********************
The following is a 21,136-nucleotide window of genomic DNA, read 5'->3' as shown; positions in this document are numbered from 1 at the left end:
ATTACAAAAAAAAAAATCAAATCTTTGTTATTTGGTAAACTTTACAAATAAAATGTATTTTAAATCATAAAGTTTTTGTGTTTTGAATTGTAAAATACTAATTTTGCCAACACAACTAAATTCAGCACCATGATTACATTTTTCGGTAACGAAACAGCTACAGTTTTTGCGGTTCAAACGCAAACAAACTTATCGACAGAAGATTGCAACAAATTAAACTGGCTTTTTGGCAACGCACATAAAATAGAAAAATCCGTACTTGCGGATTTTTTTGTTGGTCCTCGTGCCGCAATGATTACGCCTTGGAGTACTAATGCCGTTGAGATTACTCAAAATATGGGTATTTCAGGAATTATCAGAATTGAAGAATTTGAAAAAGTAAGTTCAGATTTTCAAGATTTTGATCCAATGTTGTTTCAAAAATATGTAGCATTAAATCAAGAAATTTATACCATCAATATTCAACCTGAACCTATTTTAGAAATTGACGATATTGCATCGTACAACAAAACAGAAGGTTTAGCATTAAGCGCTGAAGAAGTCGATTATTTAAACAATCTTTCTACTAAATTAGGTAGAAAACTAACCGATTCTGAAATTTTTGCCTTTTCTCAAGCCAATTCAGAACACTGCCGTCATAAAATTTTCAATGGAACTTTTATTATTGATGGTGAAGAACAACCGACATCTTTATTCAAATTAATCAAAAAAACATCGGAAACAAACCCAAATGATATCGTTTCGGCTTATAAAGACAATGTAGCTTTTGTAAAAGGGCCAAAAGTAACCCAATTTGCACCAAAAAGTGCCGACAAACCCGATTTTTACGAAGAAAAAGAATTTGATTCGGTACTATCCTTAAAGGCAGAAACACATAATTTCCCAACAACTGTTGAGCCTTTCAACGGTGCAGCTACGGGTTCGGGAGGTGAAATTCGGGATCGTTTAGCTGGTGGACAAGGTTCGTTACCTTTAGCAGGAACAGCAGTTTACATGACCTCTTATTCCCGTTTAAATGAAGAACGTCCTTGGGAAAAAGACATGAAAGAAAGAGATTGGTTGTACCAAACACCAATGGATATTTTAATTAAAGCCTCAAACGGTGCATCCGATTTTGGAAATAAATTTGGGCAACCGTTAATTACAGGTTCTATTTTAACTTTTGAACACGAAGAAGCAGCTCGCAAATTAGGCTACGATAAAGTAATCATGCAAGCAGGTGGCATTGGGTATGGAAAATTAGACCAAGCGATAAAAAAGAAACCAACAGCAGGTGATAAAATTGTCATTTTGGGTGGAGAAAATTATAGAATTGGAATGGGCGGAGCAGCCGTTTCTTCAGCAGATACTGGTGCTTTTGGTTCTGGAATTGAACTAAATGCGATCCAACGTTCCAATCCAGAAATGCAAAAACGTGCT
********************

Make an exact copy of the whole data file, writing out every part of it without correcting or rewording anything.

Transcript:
The following is a 21,136-nucleotide window of genomic DNA, read 5'->3' as shown; positions in this document are numbered from 1 at the left end:
ATTACAAAAAAAAAAATCAAATCTTTGTTATTTGGTAAACTTTACAAATAAAATGTATTTTAAATCATAAAGTTTTTGTGTTTTGAATTGTAAAATACTAATTTTGCCAACACAACTAAATTCAGCACCATGATTACATTTTTCGGTAACGAAACAGCTACAGTTTTTGCGGTTCAAACGCAAACAAACTTATCGACAGAAGATTGCAACAAATTAAACTGGCTTTTTGGCAACGCACATAAAATAGAAAAATCCGTACTTGCGGATTTTTTTGTTGGTCCTCGTGCCGCAATGATTACGCCTTGGAGTACTAATGCCGTTGAGATTACTCAAAATATGGGTATTTCAGGAATTATCAGAATTGAAGAATTTGAAAAAGTAAGTTCAGATTTTCAAGATTTTGATCCAATGTTGTTTCAAAAATATGTAGCATTAAATCAAGAAATTTATACCATCAATATTCAACCTGAACCTATTTTAGAAATTGACGATATTGCATCGTACAACAAAACAGAAGGTTTAGCATTAAGCGCTGAAGAAGTCGATTATTTAAACAATCTTTCTACTAAATTAGGTAGAAAACTAACCGATTCTGAAATTTTTGCCTTTTCTCAAGCCAATTCAGAACACTGCCGTCATAAAATTTTCAATGGAACTTTTATTATTGATGGTGAAGAACAACCGACATCTTTATTCAAATTAATCAAAAAAACATCGGAAACAAACCCAAATGATATCGTTTCGGCTTATAAAGACAATGTAGCTTTTGTAAAAGGGCCAAAAGTAACCCAATTTGCACCAAAAAGTGCCGACAAACCCGATTTTTACGAAGAAAAAGAATTTGATTCGGTACTATCCTTAAAGGCAGAAACACATAATTTCCCAACAACTGTTGAGCCTTTCAACGGTGCAGCTACGGGTTCGGGAGGTGAAATTCGGGATCGTTTAGCTGGTGGACAAGGTTCGTTACCTTTAGCAGGAACAGCAGTTTACATGACCTCTTATTCCCGTTTAAATGAAGAACGTCCTTGGGAAAAAGACATGAAAGAAAGAGATTGGTTGTACCAAACACCAATGGATATTTTAATTAAAGCCTCAAACGGTGCATCCGATTTTGGAAATAAATTTGGGCAACCGTTAATTACAGGTTCTATTTTAACTTTTGAACACGAAGAAGCAGCTCGCAAATTAGGCTACGATAAAGTAATCATGCAAGCAGGTGGCATTGGGTATGGAAAATTAGACCAAGCGATAAAAAAGAAACCAACAGCAGGTGATAAAATTGTCATTTTGGGTGGAGAAAATTATAGAATTGGAATGGGCGGAGCAGCCGTTTCTTCAGCAGATACTGGTGCTTTTGGTTCTGGAATTGAACTAAATGCGATCCAACGTTCCAATCCAGAAATGCAAAAACGTGCT